To describe a group of patients with septic shock caused by M. Tuberculosis and compare their outcomes to those of patients with septic shock caused by other microorganisms.
Data was extracted from a multicenter database with information from the records of 2731 patients with septic shock. Patients with septic shock caused by M. Tuberculosis were identified by positive blood or multi-site cultures.
A total of 2731 patients with septic shock were studied. Eleven patients (0.4%) had septic shock caused by M.Tuberculosis (MTB group). In the MTB group, the mean age was 44.2 (±19.5) years, mean APACHE II score was 26 (±8), 36% were males and 64% were females. Comorbid conditions included; alcohol use 54%, non-HIV immunosupresive diseases 36.4%, and diabetes mellitus 18.2%. None of these patients had documented HIV. Overall mortality in the MTB group was 81.8 %, and mean length of stay in the ICU was 12.7(± 17.1) days. Inapropriate initial antimicrobial coverage based on culture results was given to five patients (45.5%) in the MTB group. When compared to patients with septic shock caused by other microorganism (OTH group), patients in MTB group were younger (44.27(±19.5) years vs 62.66 (±16.4)) years p = 0.0002), and more likely to have alcohol use as a comorbidity (54.4% vs 13.8 %, p= 0.0013). Patients in the MTB group were more likely to receive inappropriate initial antimicrobial therapy than patients in the OTH group (45.5% vs 18.6%, p=0.0039). Patients in the MTB group had a higher mean ICU LOS (12.21 days vs 8.1 days ), had a higher overall mortality (81.8% vs 56.2% , p = 0.12 ), and were more likely to develop hepatic failure (p 0.0039).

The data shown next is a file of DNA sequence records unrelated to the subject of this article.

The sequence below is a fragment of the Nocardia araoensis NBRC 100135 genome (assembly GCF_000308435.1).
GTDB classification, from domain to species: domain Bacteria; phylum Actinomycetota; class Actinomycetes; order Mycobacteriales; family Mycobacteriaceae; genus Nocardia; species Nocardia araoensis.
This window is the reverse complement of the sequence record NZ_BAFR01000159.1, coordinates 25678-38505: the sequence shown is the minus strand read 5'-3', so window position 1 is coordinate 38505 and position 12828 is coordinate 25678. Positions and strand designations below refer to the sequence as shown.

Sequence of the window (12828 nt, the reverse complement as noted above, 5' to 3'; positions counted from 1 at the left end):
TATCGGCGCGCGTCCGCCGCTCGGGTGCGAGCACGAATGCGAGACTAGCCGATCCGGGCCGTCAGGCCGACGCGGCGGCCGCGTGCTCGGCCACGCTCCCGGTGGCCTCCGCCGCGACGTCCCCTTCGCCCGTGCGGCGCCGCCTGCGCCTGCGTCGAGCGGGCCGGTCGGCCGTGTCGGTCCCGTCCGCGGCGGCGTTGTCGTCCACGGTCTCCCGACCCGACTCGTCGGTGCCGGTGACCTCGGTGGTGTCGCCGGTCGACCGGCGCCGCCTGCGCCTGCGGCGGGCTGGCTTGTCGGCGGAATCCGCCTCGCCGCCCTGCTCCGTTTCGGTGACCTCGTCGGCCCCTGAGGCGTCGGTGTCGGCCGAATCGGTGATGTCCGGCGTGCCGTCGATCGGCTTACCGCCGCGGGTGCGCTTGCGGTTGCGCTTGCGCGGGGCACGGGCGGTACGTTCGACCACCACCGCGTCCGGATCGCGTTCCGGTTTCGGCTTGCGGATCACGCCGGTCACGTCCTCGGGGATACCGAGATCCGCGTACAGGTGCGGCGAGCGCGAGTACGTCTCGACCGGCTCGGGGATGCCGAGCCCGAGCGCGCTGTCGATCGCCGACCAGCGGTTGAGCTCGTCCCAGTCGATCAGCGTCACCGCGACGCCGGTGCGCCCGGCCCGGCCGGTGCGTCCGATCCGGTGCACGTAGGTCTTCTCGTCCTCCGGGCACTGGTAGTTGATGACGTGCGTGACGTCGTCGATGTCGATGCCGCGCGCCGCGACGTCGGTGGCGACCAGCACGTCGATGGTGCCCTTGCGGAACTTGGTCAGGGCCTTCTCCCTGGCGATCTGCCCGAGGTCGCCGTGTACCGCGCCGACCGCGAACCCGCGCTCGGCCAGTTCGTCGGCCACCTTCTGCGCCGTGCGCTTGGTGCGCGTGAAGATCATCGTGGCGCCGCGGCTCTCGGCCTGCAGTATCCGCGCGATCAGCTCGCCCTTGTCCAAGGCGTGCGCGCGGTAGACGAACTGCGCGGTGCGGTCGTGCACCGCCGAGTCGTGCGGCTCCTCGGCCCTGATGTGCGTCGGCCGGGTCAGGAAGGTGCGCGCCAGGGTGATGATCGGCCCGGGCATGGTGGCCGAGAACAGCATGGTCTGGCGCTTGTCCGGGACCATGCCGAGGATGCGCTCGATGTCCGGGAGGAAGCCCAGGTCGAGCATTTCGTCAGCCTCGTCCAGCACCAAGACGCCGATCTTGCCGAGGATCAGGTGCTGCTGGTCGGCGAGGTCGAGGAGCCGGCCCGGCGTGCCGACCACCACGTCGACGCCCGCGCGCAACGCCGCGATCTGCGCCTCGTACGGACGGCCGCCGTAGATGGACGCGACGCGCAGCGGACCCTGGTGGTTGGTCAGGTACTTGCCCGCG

M. Tuberculosis is an uncommon cause of septic shock. However, when it occurs it is associated with increased morbidity and mortality and a significant delay in institution of appropriate antituberculous treatment.
Mycobacterium Tuberculosis should be thought of as a possible cause for septic shock in apropriate clinical situations.
Raquel Nahra, None.